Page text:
Why neighbors protecting family from ICE did not obstruct justice

Posted at 10:52 PM, Jul 22, 2019
and last updated 2019-07-23 07:18:31-04

HERMITAGE, Tenn. (WTVF) — Immigration and Customs Enforcement (ICE) agents tried to take a man into custody, but neighbors helped him wait out the agents and even formed a human chain to allow the man and his son to get home.

It happened Monday morning in the area of Brooke Valley Drive and Forest Ridge Drive. The man got in his van with his son when an ICE vehicle blocked him in.

Related story: ICE tries to bring man in Hermitage in custody, neighbors form human chain to let them get home

Over the next few hours, neighbors came out to support their neighbor, bringing them water, gas, and wet rags so they could stay in their van. They eventually created a chain, allowing the father and son to run into their home. They were able to do so and ICE left.

Some questions have been raised about the neighbors role in the incident.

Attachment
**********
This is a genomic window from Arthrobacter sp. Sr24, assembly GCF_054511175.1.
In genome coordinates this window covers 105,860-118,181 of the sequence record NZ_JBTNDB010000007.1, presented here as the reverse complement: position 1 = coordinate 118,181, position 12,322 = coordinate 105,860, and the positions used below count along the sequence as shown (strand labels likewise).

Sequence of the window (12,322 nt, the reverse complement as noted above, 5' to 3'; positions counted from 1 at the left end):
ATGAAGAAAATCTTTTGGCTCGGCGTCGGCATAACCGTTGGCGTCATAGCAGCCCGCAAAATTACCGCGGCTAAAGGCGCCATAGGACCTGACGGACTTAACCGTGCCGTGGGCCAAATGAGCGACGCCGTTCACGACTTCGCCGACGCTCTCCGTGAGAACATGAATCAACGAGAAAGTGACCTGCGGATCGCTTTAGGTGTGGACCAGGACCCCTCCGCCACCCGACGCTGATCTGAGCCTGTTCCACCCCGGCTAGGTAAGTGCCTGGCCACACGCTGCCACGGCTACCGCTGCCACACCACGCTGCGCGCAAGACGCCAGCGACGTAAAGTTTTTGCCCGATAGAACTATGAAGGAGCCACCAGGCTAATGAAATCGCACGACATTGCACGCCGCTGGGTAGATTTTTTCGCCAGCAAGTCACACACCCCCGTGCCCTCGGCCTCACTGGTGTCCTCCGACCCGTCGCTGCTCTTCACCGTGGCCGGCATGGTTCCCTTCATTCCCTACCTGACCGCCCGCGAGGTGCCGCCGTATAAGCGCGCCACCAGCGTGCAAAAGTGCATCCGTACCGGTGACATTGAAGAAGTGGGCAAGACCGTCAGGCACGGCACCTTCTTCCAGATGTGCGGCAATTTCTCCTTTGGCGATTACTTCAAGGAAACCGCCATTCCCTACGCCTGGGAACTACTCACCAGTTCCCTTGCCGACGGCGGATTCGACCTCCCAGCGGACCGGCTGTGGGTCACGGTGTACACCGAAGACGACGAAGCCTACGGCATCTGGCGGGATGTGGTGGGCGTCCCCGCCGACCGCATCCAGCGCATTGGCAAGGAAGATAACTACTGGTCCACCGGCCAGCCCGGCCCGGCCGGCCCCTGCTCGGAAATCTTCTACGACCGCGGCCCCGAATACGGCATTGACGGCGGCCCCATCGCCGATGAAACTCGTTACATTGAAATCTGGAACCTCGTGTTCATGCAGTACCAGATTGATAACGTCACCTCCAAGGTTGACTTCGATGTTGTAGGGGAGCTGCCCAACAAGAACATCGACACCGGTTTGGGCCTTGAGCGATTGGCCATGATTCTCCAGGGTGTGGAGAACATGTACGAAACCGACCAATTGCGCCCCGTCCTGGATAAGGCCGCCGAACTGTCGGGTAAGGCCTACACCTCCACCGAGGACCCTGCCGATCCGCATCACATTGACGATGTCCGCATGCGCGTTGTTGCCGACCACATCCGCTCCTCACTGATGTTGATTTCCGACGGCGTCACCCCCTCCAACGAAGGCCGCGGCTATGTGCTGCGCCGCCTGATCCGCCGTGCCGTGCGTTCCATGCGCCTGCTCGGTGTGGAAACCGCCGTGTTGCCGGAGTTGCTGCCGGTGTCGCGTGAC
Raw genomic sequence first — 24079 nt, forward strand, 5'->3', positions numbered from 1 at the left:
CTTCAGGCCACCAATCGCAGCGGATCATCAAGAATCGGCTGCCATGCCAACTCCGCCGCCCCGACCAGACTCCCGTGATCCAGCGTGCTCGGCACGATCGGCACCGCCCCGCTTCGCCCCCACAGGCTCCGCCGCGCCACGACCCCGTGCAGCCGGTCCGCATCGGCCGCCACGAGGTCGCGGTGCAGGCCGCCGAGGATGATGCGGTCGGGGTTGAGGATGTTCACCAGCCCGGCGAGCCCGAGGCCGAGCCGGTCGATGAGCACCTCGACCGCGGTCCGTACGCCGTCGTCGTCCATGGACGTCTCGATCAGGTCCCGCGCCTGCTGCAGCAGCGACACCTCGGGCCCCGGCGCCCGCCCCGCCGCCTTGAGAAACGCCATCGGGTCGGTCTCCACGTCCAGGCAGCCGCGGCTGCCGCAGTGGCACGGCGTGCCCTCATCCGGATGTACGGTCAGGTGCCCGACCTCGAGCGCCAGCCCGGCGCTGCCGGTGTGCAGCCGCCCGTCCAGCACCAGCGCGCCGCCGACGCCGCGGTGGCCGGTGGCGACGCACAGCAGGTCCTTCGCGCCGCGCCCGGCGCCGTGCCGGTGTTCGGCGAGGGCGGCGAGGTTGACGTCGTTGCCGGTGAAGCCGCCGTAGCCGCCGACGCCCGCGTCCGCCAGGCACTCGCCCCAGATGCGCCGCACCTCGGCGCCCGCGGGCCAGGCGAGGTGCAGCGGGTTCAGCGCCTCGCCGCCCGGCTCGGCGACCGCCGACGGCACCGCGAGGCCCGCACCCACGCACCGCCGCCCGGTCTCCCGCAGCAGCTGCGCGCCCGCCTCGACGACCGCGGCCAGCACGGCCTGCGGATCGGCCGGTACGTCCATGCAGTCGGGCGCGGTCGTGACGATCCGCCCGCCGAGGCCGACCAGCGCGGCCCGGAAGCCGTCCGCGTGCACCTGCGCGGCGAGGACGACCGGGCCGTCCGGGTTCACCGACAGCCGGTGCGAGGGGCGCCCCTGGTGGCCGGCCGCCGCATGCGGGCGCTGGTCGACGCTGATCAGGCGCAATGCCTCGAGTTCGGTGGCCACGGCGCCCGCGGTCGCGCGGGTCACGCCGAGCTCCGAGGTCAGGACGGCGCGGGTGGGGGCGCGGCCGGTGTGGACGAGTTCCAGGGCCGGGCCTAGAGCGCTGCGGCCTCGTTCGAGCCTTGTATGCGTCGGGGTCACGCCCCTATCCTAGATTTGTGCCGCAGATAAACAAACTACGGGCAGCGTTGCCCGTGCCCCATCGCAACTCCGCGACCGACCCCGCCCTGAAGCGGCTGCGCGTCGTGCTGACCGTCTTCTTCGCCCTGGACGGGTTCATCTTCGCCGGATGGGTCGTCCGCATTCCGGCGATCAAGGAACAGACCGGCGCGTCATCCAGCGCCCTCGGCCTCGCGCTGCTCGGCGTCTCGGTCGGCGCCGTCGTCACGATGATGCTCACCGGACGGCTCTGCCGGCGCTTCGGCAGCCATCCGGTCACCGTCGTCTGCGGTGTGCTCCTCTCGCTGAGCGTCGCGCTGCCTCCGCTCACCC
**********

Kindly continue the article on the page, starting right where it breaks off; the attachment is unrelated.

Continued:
The ICE agent had an administrative warrant for the man. While that does allow ICE to detain someone, it doesn't allow ICE to forcibly remove someone from their home or vehicle.

Because it was an administrative warrant and not a judicial warrant, the neighbors' efforts are not an obstruction of justice.

Judicial warrants are signed by a federal judge and allow a law enforcement officer to arrest someone in any location. An administrative warrant is signed by an ICE official, not a judge, and only allows the arrest of someone if they are in a “non-REP” area – an area without a “reasonable expectation of privacy.”

ICE officials often use administrative warrants in similar cases.